First Responders Trial 4G LTE in Las Vegas


Whether a consumer is looking to better manage his health or a business owner is looking to better manage her assets, M2M technology is enabling the data today’s connected world mandates. Nowhere is the need for realtime data more critical than in first-response solutions deployed by public-safety organizations like police and fire departments and emergency-services professionals, among others.

In fact, a lack of information by the folks who respond to all types of emergencies—from power outages to high-profile shootings and terrorist attacks—can greatly hinder response time when minutes and seconds seem to matter most. Along with a lack of data, a lack of interoperability among public-safety organizations can prevent seamless communication and response during critical situations.

Recently, a milestone trial of a 4G LTE public-safety network was successfully completed. The trial could serve as a stepping stone toward a nationwide, interoperable public-safety broadband network. The six-month trial involved global communications company Alcatel-Lucent,, and first responders in the city of Las Vegas, including the Las Vegas Metro Police Dept., the Nevada Dept. of Transportation, and others.

The trial, which took place in parts of Las Vegas, used 700 MHz spectrum allocated to FirstNet (the First Responders Network Authority), which is described as an “independent authority set up by the United States government to facilitate the building of a nationwide interoperable public-safety broadband network.”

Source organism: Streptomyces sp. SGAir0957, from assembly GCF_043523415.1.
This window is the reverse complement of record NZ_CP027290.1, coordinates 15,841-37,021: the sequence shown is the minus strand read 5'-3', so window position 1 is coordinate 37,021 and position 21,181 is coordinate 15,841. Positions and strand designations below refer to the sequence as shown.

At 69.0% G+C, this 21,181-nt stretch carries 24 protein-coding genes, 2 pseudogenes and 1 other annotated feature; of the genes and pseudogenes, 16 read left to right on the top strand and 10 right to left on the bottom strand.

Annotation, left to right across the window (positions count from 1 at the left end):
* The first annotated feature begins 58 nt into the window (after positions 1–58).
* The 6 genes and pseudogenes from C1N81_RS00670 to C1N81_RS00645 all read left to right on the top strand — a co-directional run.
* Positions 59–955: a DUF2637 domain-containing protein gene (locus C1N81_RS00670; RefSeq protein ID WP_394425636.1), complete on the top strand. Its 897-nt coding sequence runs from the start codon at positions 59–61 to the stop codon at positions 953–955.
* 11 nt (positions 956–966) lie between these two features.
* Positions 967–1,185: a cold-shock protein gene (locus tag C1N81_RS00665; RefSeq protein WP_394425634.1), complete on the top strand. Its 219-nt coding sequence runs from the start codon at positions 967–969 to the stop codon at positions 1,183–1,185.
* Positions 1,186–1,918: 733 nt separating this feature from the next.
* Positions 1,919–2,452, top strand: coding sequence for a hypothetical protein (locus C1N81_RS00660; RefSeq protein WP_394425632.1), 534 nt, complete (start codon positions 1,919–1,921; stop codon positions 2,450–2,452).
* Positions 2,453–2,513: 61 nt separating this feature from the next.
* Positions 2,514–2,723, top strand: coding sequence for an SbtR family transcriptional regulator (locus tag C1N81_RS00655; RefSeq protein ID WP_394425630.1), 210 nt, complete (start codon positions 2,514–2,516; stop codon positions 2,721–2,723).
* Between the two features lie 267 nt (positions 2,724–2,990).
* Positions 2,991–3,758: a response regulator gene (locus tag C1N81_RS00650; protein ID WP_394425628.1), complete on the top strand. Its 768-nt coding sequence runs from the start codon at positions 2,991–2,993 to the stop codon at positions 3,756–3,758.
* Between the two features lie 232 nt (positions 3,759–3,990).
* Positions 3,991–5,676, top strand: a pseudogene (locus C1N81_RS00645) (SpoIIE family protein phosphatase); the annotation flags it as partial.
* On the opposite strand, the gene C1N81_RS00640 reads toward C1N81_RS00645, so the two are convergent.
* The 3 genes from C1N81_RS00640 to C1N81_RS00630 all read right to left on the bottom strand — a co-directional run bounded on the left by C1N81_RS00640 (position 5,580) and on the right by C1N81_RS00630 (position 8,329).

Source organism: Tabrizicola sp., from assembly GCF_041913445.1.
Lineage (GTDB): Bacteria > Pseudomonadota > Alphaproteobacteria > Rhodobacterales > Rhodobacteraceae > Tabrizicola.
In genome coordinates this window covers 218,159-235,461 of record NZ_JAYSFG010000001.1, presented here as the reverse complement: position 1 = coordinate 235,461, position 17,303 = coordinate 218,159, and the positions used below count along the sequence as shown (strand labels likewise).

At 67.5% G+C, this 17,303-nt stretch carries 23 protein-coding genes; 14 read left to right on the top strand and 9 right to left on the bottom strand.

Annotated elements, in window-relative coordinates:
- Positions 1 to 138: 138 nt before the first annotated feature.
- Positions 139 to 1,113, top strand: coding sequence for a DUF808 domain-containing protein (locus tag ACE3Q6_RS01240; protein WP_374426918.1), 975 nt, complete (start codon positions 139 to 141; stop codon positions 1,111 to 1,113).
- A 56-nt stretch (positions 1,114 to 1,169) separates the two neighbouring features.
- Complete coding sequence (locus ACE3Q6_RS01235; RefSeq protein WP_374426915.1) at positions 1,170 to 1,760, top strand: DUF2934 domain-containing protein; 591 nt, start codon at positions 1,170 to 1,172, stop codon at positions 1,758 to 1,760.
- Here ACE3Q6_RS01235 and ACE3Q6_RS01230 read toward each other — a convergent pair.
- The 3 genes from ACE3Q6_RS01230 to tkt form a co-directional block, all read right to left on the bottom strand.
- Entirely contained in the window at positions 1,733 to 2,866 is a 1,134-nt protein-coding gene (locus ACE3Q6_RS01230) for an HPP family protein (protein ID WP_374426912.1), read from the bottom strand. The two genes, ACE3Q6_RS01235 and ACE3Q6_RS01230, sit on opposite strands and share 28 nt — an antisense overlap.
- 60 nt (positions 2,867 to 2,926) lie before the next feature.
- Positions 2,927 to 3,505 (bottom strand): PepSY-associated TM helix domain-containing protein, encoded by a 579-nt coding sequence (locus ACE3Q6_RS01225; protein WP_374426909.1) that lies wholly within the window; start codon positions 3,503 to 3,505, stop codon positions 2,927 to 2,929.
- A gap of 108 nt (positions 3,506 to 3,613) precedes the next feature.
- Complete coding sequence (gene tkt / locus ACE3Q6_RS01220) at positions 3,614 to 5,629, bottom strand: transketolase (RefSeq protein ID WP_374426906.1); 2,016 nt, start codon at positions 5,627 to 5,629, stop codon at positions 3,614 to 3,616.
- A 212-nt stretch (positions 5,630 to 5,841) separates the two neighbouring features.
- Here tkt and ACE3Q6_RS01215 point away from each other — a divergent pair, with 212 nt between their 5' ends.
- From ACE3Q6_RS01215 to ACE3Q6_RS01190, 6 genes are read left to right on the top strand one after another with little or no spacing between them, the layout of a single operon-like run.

With the help of data-generating tools provided by members of Alcatel-Lucent’s ngConnect program—such as realtime video from networked security cameras, GPS-enabled vehicle tracking, Wi-Fi connectivity, and high-speed videoconferencing technologies, among others—first responders put the network to the test as they shared data during real-life emergencies.

Using existing systems and introducing new ones, the trial aimed to provide new insight into processes and generate valuable input that could help facilitate a nationwide network rollout in the future. Trial participants noted the 4G LTE safety network helped Las Vegas responders leverage their resources more efficiently and effectively. The lessons learned could help shape the future of first response in the United States, providing the data these valuable professionals need to serve their communities to the best of their ability.

Want to tweet about this article? Use hashtags #LTE, #publicsafety


Connected World Issue
June/July 2014
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